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GPs buried under trusts' workload dump

GP legal fears on exercise referral

PCTs are holding GPs to ransom by refusing to replace out-of-date computer equipment unless practices sign up to new IT systems, writes Ian Cameron.

One in three practices is now running on inadequate servers as a result of the problem, which is bringing practices to a standstill and jeopardising patient care.

Primary care IT experts said trusts were 'throwing' new PCs at practices to enable them to connect to Choose and Book ­ but then undermining the investment by refusing to upgrade vital servers.

Lack of guidance from Connecting for Health on the Government's promise to give GPs a free choice of IT system had given cash-strapped PCTs the opportunity, they added.

Increasing numbers of practices are now considering paying for upgrades themselves.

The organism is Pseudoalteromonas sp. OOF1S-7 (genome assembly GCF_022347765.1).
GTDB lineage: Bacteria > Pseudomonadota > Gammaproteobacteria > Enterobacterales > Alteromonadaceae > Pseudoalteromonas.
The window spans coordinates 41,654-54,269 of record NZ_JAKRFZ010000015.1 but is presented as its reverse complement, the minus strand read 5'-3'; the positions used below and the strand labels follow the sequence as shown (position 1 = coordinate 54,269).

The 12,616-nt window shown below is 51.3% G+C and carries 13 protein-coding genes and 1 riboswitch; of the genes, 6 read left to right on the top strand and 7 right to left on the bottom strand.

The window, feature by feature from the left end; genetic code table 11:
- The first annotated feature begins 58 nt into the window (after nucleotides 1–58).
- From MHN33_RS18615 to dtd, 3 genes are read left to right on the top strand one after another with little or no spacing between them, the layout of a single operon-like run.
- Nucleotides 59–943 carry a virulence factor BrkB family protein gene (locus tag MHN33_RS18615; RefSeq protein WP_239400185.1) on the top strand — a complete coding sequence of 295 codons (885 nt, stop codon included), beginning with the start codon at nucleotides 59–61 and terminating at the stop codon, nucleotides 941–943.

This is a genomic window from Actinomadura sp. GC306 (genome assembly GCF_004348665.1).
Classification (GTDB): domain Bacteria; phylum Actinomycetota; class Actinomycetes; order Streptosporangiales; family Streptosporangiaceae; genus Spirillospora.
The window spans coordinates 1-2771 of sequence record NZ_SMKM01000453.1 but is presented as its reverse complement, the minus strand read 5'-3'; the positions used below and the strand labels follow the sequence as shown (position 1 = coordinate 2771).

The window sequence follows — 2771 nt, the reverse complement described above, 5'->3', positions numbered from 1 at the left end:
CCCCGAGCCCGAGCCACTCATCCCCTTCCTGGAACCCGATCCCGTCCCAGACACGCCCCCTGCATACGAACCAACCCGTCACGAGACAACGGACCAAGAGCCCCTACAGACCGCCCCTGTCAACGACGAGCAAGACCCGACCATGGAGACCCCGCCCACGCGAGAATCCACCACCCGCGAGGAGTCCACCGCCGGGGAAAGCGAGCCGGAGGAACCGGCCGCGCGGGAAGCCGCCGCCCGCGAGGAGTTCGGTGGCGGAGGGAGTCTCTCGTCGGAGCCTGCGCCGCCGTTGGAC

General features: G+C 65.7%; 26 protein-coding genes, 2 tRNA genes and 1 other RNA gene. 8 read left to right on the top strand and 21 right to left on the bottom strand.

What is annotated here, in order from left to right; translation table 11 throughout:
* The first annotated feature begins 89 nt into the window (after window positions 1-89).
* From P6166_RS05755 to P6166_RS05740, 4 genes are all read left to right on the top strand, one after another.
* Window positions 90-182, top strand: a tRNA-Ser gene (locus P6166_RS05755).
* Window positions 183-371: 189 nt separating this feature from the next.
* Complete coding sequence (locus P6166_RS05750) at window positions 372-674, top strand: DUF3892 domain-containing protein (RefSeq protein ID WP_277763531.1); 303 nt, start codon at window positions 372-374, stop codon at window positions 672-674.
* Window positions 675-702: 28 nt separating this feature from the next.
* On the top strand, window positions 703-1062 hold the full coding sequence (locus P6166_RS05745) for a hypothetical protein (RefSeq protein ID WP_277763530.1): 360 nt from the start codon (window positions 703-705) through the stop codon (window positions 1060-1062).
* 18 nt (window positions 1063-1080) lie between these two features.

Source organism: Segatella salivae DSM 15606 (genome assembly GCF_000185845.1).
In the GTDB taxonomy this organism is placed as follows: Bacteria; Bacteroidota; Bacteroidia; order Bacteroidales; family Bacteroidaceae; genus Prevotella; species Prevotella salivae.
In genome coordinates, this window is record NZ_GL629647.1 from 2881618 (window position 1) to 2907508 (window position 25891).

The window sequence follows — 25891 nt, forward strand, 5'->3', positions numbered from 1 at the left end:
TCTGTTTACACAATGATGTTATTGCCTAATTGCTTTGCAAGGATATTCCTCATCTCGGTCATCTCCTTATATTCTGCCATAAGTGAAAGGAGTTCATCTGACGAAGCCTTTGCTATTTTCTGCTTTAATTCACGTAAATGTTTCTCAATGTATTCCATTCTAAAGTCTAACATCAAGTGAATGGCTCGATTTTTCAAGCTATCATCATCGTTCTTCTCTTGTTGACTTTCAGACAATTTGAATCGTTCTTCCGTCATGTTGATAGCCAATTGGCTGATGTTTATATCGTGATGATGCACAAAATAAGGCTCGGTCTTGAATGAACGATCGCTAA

Dr John Lockley, spokesman for the Torex users group and a GP in Milton Keynes, said the problem was equivalent to the planning 'blight' affecting premises. He said: 'We were told we would have a free choice of system and that IT costs would be reimbursed 100 per cent. In practice, that promise appears to have been utterly and completely broken.'

Ewan Davies, chair of the British Computer Society's Primary Healthcare Specialist Computer Group, said many GPs last server upgrade was before the Y2K bug threat. 'We are at a point where 20 to 30 per cent of practices are running on equipment over five years old.'

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